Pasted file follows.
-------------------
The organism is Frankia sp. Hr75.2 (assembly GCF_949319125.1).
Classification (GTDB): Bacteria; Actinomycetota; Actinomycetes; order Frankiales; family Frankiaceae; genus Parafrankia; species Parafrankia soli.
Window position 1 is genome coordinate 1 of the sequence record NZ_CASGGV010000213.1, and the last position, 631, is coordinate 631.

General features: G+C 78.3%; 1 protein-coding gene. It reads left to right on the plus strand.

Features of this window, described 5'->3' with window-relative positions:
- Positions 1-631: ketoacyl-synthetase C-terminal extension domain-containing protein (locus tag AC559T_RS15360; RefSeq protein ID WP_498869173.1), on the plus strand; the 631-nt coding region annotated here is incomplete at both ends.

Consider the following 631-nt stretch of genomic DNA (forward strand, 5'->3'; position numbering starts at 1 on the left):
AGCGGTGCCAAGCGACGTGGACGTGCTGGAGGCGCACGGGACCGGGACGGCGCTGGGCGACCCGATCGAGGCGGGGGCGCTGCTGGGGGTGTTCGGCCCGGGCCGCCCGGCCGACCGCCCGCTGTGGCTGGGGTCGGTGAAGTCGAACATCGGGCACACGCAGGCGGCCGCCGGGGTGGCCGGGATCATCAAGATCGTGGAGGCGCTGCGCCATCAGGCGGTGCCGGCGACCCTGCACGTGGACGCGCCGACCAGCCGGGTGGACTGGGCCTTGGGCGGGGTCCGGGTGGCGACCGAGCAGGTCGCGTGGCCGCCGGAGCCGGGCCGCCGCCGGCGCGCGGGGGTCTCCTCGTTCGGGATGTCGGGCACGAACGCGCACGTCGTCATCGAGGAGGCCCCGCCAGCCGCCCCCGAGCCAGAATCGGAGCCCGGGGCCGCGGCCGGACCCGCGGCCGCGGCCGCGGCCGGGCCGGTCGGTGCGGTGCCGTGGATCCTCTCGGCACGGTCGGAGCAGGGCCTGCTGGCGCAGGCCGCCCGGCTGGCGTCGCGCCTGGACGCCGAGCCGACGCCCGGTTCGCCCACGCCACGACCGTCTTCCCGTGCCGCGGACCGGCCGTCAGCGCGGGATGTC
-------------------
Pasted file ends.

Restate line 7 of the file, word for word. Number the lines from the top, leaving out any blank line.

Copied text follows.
Consider the following 631-nt stretch of genomic DNA (forward strand, 5'->3'; position numbering starts at 1 on the left):